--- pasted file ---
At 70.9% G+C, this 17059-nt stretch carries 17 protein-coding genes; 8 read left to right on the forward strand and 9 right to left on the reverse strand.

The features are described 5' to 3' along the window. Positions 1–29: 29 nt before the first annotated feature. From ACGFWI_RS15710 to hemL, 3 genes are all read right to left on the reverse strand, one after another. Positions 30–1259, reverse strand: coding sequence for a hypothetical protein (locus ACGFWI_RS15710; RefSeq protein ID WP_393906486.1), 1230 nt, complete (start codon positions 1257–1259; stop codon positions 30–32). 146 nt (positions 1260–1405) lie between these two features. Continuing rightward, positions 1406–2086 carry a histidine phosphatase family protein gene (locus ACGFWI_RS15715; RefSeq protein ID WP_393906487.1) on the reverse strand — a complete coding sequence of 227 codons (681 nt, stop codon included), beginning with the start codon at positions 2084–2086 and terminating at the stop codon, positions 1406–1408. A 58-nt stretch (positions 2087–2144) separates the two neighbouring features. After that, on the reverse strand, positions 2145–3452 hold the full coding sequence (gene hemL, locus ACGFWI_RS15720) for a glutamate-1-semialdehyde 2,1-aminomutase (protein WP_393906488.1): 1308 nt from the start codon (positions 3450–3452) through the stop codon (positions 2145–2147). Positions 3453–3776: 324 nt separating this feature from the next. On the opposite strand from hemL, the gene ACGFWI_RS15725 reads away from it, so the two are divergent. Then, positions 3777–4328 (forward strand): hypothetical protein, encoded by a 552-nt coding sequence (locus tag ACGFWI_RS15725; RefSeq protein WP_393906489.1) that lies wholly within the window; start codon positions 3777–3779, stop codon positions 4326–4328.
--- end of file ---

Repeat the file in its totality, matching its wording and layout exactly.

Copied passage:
At 70.9% G+C, this 17059-nt stretch carries 17 protein-coding genes; 8 read left to right on the forward strand and 9 right to left on the reverse strand.

The features are described 5' to 3' along the window. Positions 1–29: 29 nt before the first annotated feature. From ACGFWI_RS15710 to hemL, 3 genes are all read right to left on the reverse strand, one after another. Positions 30–1259, reverse strand: coding sequence for a hypothetical protein (locus ACGFWI_RS15710; RefSeq protein ID WP_393906486.1), 1230 nt, complete (start codon positions 1257–1259; stop codon positions 30–32). 146 nt (positions 1260–1405) lie between these two features. Continuing rightward, positions 1406–2086 carry a histidine phosphatase family protein gene (locus ACGFWI_RS15715; RefSeq protein ID WP_393906487.1) on the reverse strand — a complete coding sequence of 227 codons (681 nt, stop codon included), beginning with the start codon at positions 2084–2086 and terminating at the stop codon, positions 1406–1408. A 58-nt stretch (positions 2087–2144) separates the two neighbouring features. After that, on the reverse strand, positions 2145–3452 hold the full coding sequence (gene hemL, locus ACGFWI_RS15720) for a glutamate-1-semialdehyde 2,1-aminomutase (protein WP_393906488.1): 1308 nt from the start codon (positions 3450–3452) through the stop codon (positions 2145–2147). Positions 3453–3776: 324 nt separating this feature from the next. On the opposite strand from hemL, the gene ACGFWI_RS15725 reads away from it, so the two are divergent. Then, positions 3777–4328 (forward strand): hypothetical protein, encoded by a 552-nt coding sequence (locus tag ACGFWI_RS15725; RefSeq protein WP_393906489.1) that lies wholly within the window; start codon positions 3777–3779, stop codon positions 4326–4328.